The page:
DF delivers a guided tour of the stunning Gamescom demo.
We’ve been following the evolution of hardware-accelerated real-time ray tracing for some time now here at Digital Foundry – and one of the most spectacular demos we’ve seen actually took the form of Sonic Ether’s RT shader mod for Minecraft, which brute-forced full path-tracing into the Java version of the classic Mojang title. It’s brilliant stuff, and although slow, it will work on any modern GPU.
But as good as it is, we had to wonder – what kind of improvement would we see with full hardware acceleration? What if Mojang itself incorporated full path tracing into the engine itself? The developer duly delivered at Gamescom 2019 and my colleagues John Linneman and Alex Battaglia played the early code, handing in the extensive deep dive into the demo found on this page.
Similar to our own work with the mod, the developers put together their own custom maps to showcase the effects of full path tracing within the Minecraft engine. In our video, you’ll get to see both of these creations. One of them showcases how the new technology interacts with the existing, older-style textures – which are typically based on 64×64 textures – but the video kicks off with a look at path tracing combined with higher resolution block art, reaching a maximum of 1024×1024.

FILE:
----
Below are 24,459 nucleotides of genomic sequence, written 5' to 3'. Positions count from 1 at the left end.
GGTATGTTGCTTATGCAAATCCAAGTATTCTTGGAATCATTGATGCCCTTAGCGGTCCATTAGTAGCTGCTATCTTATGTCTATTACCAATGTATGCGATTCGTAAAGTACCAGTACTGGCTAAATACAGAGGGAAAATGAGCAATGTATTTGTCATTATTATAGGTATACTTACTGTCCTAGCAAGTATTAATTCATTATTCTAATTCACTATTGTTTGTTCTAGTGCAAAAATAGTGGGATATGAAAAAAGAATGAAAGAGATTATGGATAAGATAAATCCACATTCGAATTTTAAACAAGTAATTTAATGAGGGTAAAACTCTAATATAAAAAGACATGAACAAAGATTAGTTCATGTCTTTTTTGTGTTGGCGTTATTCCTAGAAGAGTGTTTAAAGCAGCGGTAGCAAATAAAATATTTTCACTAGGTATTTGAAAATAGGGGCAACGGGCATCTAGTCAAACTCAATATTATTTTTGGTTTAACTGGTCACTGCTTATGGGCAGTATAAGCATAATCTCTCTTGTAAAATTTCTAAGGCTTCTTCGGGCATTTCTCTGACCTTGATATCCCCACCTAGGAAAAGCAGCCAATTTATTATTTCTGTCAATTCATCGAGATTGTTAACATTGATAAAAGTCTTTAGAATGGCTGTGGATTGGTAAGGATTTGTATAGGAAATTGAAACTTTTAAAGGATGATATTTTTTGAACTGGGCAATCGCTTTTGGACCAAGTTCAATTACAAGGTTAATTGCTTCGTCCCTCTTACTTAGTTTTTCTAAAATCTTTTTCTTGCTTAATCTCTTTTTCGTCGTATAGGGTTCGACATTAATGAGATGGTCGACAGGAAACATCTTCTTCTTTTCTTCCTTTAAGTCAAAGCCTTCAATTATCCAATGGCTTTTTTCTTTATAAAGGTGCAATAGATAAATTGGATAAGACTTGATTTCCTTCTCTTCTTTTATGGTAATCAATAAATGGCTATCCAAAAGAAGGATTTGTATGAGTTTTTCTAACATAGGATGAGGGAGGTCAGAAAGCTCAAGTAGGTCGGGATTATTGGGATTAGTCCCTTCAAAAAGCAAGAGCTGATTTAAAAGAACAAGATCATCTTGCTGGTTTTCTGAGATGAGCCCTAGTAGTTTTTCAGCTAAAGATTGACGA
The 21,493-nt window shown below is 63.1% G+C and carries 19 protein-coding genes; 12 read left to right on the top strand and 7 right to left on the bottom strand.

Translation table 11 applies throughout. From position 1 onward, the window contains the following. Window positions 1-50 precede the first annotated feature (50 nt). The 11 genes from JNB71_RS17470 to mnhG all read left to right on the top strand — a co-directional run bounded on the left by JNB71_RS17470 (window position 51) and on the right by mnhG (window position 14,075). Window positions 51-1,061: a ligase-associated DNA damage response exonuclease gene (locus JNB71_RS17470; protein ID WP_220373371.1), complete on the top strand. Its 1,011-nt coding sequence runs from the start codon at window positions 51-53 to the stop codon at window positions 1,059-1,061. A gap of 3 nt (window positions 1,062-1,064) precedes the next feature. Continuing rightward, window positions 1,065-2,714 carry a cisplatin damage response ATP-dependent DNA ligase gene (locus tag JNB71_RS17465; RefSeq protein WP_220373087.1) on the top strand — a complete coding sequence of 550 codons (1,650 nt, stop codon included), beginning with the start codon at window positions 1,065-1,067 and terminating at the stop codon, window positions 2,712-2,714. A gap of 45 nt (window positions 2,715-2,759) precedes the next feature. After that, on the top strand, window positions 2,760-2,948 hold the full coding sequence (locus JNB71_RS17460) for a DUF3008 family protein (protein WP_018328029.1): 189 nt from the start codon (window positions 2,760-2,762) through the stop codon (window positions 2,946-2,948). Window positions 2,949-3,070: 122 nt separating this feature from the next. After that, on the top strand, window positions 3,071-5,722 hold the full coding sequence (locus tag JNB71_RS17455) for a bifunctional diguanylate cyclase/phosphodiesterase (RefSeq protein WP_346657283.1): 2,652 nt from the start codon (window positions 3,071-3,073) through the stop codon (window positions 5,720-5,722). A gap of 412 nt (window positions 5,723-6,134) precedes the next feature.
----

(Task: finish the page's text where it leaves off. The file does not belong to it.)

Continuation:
In all cases, light interacts accurately with the materials and conditions in place, to the point where the developers accidentally discovered that the classic camera obscura pinhole effect could be replicated in-game. But this is just one of many remarkable phenomena path tracing brings to the table – and in the embedded video below, you’ll see John and Alex run the gamut of the demo, experimenting with its various effects, and even pushing the implementation beyond its current limits.
And hitting those limits is easily possible right now, most because Mojang has only been working on Minecraft’s official path tracing implementation since April (coincidentally (?) when Sonic Ether’s Minecraft mod first appeared), so there’s still a long way to go before the RTX support rolls out generally. However, as a taste of how transformative full path tracing is, this is the most impressive demo we’ve seen – it’s a more total, more complete implementation in a game than anything else out there, even more so than the impressive Quake 2 RTX.
All of which is to say that checking out the video above is highly recommended! The DF Gamescom team sat down to talk with the developers in more depth, and we’ll be bringing you that interview soon, along the more coverage from the show.